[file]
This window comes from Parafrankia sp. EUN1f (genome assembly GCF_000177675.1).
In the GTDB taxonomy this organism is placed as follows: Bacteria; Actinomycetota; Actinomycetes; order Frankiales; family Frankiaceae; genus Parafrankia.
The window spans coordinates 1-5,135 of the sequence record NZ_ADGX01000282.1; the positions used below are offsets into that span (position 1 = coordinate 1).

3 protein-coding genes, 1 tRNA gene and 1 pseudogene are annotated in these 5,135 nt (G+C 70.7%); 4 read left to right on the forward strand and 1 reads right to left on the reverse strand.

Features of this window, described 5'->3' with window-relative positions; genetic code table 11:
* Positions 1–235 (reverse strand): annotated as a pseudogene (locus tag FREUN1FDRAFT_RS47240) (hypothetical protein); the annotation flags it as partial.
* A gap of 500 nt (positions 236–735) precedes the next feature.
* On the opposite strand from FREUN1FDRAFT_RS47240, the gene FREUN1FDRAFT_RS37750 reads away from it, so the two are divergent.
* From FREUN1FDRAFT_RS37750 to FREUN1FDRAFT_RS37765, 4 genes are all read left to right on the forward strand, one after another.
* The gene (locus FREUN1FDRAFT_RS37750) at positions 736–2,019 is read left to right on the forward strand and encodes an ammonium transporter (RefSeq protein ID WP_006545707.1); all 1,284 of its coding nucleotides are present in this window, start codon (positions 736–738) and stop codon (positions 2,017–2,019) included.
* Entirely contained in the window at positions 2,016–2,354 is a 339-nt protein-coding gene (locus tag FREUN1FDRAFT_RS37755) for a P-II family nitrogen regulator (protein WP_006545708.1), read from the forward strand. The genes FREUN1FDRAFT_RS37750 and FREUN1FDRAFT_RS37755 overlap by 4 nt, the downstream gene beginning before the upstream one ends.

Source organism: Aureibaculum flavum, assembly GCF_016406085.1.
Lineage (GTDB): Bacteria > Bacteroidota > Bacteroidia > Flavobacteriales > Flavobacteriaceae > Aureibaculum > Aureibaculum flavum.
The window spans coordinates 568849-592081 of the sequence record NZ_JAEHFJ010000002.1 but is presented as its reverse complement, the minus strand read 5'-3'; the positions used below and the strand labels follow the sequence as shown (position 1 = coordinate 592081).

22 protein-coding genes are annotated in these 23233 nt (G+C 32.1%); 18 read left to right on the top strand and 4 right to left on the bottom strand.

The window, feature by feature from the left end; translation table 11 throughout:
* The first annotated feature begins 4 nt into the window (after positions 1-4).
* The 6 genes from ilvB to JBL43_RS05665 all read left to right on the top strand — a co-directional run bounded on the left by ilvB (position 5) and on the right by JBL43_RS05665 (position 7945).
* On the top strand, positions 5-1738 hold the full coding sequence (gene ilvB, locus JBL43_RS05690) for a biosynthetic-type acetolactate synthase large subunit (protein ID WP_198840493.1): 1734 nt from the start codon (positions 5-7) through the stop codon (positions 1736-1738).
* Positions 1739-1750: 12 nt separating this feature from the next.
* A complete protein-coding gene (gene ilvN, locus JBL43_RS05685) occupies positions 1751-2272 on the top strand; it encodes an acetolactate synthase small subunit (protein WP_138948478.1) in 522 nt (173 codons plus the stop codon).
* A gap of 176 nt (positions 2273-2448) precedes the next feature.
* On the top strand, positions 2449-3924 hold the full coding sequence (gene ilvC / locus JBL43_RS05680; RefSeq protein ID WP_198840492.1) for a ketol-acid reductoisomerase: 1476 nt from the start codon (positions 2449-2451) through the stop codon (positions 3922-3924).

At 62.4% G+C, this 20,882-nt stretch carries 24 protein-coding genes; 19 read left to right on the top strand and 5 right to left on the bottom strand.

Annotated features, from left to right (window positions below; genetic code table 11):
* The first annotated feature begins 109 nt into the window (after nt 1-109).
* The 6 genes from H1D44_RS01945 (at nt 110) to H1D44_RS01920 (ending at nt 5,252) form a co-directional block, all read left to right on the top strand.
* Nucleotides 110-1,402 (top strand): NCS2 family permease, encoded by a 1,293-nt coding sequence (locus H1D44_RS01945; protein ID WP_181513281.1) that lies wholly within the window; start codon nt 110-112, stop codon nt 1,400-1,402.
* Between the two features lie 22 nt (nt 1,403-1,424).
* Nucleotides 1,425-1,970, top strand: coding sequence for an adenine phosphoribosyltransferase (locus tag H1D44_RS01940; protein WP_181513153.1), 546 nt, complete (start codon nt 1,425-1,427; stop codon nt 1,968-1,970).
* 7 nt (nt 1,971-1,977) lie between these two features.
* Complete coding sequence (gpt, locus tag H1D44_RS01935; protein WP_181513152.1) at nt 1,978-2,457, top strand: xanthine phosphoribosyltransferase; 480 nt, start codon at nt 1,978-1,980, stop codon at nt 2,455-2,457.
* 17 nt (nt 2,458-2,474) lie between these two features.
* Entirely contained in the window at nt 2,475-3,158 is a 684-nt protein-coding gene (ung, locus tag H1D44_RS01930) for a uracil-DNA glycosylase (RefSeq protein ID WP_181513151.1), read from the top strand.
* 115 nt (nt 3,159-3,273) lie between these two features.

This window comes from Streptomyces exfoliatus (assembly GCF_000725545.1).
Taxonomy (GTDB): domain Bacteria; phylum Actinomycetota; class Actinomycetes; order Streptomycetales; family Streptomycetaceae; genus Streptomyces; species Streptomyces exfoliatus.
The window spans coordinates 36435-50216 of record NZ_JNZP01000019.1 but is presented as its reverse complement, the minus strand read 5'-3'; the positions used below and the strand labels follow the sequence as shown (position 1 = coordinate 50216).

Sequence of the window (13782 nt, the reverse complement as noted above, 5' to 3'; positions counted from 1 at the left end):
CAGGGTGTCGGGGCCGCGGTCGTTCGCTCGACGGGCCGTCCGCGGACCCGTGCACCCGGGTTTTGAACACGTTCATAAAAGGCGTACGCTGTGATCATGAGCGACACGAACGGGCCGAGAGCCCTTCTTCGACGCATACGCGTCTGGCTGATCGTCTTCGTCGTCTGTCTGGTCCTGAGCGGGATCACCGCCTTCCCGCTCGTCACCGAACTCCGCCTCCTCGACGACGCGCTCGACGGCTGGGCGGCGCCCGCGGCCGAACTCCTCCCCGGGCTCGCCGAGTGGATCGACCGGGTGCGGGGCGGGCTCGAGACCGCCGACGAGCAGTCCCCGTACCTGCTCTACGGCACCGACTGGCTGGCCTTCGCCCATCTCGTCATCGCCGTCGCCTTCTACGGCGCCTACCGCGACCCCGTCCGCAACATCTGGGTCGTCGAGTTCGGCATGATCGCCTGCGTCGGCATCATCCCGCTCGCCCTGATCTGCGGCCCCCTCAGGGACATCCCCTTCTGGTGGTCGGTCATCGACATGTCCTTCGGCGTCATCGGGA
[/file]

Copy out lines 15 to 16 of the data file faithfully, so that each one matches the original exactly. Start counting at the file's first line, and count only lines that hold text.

22 protein-coding genes are annotated in these 23233 nt (G+C 32.1%); 18 read left to right on the top strand and 4 right to left on the bottom strand.

The window, feature by feature from the left end; translation table 11 throughout: